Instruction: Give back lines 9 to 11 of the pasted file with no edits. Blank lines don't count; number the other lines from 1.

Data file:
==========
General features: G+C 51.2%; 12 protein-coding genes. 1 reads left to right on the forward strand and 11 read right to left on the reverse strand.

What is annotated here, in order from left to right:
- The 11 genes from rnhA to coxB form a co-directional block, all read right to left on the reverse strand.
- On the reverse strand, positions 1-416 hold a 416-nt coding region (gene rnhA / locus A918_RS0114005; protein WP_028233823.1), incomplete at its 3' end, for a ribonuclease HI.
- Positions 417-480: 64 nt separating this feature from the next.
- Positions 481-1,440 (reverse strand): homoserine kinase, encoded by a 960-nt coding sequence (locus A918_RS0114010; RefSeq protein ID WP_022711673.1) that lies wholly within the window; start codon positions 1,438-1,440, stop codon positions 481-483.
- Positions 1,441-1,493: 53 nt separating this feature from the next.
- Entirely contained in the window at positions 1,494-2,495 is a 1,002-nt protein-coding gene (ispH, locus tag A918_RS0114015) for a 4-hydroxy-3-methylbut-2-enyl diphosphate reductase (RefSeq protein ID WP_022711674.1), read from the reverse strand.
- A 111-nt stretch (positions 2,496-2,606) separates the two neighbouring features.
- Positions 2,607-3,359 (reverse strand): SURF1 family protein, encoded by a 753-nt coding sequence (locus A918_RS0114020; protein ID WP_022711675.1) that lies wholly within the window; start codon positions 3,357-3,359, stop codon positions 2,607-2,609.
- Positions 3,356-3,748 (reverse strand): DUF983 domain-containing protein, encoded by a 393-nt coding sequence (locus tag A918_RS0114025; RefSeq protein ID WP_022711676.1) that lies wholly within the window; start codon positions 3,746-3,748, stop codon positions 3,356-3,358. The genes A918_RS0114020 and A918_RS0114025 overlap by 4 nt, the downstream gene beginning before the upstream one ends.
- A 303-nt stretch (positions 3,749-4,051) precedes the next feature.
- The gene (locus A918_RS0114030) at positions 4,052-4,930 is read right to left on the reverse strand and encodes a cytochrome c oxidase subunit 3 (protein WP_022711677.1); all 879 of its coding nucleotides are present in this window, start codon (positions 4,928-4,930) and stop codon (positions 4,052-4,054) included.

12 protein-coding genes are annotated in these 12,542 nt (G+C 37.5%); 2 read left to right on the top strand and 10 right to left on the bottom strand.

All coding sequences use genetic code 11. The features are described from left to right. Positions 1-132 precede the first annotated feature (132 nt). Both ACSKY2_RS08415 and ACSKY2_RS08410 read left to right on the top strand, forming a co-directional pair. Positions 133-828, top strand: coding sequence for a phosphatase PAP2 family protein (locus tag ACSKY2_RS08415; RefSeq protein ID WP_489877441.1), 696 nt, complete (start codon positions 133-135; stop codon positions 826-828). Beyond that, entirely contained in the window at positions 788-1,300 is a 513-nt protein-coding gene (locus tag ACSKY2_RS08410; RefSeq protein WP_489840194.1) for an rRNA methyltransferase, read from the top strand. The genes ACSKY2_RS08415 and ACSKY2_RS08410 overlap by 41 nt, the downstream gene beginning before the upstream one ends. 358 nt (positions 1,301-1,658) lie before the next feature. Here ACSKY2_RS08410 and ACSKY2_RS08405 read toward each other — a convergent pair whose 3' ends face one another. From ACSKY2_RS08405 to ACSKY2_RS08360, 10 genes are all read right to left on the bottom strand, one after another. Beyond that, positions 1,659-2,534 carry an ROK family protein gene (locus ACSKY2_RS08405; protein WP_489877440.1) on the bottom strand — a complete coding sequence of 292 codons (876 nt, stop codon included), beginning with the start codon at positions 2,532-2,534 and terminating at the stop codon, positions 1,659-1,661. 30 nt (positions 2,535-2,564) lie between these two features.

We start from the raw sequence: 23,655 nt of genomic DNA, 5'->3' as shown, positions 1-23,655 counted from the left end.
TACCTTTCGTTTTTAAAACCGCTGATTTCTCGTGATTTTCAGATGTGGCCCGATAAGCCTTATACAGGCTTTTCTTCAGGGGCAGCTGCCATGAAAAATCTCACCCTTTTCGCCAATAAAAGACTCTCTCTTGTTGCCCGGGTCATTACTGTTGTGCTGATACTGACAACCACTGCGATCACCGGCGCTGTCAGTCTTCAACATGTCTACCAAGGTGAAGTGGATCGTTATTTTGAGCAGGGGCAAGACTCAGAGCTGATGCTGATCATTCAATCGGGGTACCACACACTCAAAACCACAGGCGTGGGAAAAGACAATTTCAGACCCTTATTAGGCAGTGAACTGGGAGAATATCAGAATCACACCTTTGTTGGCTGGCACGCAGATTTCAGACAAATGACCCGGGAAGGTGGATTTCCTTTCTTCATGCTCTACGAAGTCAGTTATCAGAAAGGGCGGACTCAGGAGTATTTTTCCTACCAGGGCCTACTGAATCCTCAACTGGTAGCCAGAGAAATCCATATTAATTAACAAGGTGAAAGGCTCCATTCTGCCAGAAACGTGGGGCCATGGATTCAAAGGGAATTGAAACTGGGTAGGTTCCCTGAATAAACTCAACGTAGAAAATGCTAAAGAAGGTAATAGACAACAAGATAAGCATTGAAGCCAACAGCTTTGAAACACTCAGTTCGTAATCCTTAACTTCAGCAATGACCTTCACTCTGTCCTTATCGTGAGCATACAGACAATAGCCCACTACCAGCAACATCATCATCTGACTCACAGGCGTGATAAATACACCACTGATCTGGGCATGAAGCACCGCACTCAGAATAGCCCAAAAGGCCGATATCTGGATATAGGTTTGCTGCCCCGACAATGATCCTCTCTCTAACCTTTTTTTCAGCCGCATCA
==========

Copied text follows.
- A 111-nt stretch (positions 2,496-2,606) separates the two neighbouring features.
- Positions 2,607-3,359 (reverse strand): SURF1 family protein, encoded by a 753-nt coding sequence (locus A918_RS0114020; protein ID WP_022711675.1) that lies wholly within the window; start codon positions 3,357-3,359, stop codon positions 2,607-2,609.
- Positions 3,356-3,748 (reverse strand): DUF983 domain-containing protein, encoded by a 393-nt coding sequence (locus tag A918_RS0114025; RefSeq protein ID WP_022711676.1) that lies wholly within the window; start codon positions 3,746-3,748, stop codon positions 3,356-3,358. The genes A918_RS0114020 and A918_RS0114025 overlap by 4 nt, the downstream gene beginning before the upstream one ends.